Collaboration key to quality health care, not competition: Ontario's doctors



    TORONTO, Feb. 20 /CNW/ - Just a week after committing to help 500,000
patients find a family doctor, the Ontario government is moving forward with
an initiative that diverts resources away from achieving this goal, Ontario's
doctor's say.
    "At a time when financial resources are stretched thin and there is a
shortage of nurses it would seem more appropriate to open additional
collaborative care teams that we know are having a positive impact on
patients," said Dr. Ken Arnold, President of the Ontario Medical Association
and family physician in Thunder Bay. "The Ontario government committed to open
50 additional Family Health Teams and Ontario's doctors are calling on the
government to deliver on their promise."
    Over the past four years, collaborative care models have helped
physicians provide care to over 630,000 patients who previously did not have a
family doctor. The implementation of Family Health Teams has been tremendously
successful in Ontario.
    The Kingston Family Health Team currently provides care to 22,500
patients and will soon serve an additional 6,000. In North Bay, the Blue Sky
Family Health Team serves some 30,000 patients, up from 18,000 when it was
established in 2005, and the Hawkesbury Family Health Group cares for some
18,000 high-need patients. By way of comparison, the Sudbury Nurse
Practitioner Clinic has only taken on 1,900 patients since opening in August
2007.
    All health care professionals have an important role to play, which is
why Ontario's doctors have long advocated for collaborative health care teams
where various health professionals work together under one roof to provide
care to a large number of patients. It is puzzling why the government would
press ahead with an unproven and untested model such as independent lead nurse
practitioner clinics rather than effective and efficient collaborative care
models.
    "If the government is going to open more independent nurse practitioner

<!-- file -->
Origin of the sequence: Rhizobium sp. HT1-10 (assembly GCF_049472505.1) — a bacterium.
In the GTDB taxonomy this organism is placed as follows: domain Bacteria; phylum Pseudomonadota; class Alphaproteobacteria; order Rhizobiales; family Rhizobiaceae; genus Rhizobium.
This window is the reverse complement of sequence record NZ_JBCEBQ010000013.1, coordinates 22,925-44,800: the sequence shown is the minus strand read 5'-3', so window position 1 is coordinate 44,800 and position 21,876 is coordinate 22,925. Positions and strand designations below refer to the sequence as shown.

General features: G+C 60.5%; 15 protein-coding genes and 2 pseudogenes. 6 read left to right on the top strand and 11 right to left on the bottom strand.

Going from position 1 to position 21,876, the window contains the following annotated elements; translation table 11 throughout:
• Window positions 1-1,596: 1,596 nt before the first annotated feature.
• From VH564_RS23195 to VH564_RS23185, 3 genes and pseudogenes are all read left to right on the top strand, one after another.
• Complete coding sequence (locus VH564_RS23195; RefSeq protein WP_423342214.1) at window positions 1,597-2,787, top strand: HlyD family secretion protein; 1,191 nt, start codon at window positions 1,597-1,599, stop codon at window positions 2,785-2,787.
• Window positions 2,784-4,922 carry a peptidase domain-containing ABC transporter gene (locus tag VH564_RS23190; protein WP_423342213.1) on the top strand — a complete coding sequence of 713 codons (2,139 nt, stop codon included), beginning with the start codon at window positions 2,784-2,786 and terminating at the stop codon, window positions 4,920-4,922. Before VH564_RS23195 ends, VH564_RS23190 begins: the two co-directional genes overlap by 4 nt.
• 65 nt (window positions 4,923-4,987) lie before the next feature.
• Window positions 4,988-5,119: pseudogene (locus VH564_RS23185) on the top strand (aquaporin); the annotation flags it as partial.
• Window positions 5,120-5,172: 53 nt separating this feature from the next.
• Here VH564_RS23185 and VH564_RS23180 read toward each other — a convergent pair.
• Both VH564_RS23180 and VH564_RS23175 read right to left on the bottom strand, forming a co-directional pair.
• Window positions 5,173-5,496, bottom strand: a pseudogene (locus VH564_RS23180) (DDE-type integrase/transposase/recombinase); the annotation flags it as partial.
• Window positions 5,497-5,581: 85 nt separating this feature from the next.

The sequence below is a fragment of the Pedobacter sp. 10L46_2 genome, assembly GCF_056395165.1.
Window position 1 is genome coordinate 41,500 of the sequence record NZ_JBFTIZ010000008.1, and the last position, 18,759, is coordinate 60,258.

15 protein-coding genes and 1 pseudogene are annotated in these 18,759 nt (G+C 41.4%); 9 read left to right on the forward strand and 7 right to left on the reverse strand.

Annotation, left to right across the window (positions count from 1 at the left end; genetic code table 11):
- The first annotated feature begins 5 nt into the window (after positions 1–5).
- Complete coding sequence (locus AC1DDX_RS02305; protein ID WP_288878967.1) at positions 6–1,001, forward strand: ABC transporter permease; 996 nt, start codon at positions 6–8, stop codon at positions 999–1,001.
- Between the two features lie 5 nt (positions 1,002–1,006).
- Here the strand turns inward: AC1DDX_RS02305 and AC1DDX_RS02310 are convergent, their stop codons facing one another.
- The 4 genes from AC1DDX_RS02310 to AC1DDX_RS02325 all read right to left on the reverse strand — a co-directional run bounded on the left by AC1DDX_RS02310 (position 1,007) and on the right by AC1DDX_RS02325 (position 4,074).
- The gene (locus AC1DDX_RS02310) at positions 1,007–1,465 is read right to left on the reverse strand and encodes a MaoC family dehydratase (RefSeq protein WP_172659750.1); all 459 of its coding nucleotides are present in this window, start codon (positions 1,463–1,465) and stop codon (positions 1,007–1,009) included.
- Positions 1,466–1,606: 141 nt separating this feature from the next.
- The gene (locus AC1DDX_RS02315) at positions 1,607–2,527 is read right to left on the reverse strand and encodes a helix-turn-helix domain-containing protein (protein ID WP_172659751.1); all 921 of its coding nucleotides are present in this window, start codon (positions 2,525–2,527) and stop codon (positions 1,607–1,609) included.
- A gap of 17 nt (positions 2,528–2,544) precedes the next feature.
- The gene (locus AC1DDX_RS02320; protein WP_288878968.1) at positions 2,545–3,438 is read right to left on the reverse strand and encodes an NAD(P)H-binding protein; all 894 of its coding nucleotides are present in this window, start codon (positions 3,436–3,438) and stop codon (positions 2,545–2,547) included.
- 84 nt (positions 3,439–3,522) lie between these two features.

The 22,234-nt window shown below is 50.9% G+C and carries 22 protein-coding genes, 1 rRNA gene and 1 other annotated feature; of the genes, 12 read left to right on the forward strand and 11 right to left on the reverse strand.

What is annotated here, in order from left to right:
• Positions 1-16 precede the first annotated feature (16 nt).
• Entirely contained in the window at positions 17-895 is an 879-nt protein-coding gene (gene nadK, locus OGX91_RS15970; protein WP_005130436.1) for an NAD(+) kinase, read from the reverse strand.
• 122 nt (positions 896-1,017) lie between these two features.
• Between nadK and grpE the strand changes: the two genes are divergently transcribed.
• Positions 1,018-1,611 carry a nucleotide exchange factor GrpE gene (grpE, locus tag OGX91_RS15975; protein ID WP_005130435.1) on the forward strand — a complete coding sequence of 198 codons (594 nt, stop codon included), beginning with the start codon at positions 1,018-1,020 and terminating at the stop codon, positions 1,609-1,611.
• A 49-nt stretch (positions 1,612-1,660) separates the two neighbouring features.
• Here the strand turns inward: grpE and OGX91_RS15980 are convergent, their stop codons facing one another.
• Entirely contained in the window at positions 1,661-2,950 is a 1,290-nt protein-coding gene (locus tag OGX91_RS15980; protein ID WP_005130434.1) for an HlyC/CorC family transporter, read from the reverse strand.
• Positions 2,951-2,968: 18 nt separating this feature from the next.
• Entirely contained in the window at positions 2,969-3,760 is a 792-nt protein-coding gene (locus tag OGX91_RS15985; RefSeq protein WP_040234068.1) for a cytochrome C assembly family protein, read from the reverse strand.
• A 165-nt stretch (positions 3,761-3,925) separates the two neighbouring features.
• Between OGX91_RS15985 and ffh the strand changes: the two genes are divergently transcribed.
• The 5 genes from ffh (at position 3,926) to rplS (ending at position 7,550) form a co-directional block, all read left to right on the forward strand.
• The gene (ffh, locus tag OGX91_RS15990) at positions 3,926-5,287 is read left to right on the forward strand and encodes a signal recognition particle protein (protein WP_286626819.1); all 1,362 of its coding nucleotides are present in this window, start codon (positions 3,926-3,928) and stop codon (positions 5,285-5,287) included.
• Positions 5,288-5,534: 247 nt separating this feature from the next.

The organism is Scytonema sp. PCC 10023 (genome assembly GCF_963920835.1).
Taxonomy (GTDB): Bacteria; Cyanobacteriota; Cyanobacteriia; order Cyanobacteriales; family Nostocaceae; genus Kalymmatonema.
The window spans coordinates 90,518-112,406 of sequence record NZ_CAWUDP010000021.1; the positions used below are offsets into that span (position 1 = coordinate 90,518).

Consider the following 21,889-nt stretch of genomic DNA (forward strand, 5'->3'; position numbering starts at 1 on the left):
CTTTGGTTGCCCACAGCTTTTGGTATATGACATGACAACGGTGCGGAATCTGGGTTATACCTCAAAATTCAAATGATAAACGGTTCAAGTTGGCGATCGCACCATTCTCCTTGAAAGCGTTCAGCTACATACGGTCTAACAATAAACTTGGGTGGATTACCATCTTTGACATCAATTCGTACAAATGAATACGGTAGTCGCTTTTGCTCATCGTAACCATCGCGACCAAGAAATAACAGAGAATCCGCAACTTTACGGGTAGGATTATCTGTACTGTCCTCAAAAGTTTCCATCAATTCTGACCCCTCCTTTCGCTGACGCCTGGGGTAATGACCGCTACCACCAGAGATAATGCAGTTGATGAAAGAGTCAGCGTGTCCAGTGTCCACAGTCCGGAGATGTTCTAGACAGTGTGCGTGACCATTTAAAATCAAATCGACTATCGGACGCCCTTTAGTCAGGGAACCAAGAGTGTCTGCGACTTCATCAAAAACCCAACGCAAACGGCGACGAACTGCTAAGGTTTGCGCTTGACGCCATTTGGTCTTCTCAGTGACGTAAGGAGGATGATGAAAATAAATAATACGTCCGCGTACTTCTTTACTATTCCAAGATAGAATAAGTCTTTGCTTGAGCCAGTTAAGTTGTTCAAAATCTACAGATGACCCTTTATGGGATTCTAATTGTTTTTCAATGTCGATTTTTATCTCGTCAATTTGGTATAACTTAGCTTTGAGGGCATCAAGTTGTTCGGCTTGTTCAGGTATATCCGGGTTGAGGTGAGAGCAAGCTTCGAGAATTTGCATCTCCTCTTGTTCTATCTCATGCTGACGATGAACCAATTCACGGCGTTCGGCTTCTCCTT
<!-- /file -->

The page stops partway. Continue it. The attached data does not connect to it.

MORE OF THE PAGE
clinics then they have a responsibility to demonstrate to taxpayers that these
clinics are delivering on the outcomes that patients expect. To date they have
not done that," added Dr. Arnold. "As a family physician I know first hand
that if there were another nurse or nurse practitioner in my office it would
enable me to provide more patients with more care. I have spoken with a number
of my colleagues and they couldn't agree more."


    
                                 Backgrounder

       What are health professionals working together in Family Health
                                Teams saying?
    

    "If I'm uncertain of a diagnosis or a treatment plan is not proceeding as
expected, I am readily able to obtain the service of the family physicians on
site for consultation. It saves time and money for repeat visits from the
patient and physician." - Nurse practitioner 1 at the Caroline Family Health
Team, Burlington.

    "It provides me with a safety net for the patient that has a problem
outside my scope that was booked as a problem within my scope. I am also able
to have and refine skills under supervision until I feel that I can manage
independently." - Nurse Practitioner 2 at the Caroline Family Health Team,
Burlington.

    "My interaction with our allied health professionals has helped me to
focus on areas of improvement which streamline our service and improve patient
care." - Registered Nurse at the Caroline Family Health Team, Burlington.

    "With each allied health person contributing their expertise, I have time
to focus on areas where I can be of most help to patients, and reinforce the
message of the allied health personnel." -Lead physician at the New Vision
Health Team, Kitchener.

    "Allied health care providers give better care to chronic management
patients allowing me more time in my schedule to see others." - Physician at
the New Vision Health Team, Kitchener.

    "Knowing that our patients are happy and healthy because of the
interactions of skilled professionals is highly satisfying." - Diabetes nurse
educator at the Taddle Creek Family Health Team, Toronto.

    "(We are) able to learn a lot from each other, patients get higher level
of service, (and we) share responsibility for difficult patients." - Lead
Physician at the Upper Grand Family Health Team, Fergus.

    "The physicians I work with have been excellent collaborative partners.
They have supported my learning and continue to offer me the best
partnerships. They have supported my practice development." - Nurse
Practitioner at the Barrie & Community Family Health Team, Barrie.





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For further information: OMA Media Relations at (416) 340-2862 or
toll-free at 1-800-268-7215 ext. 2862

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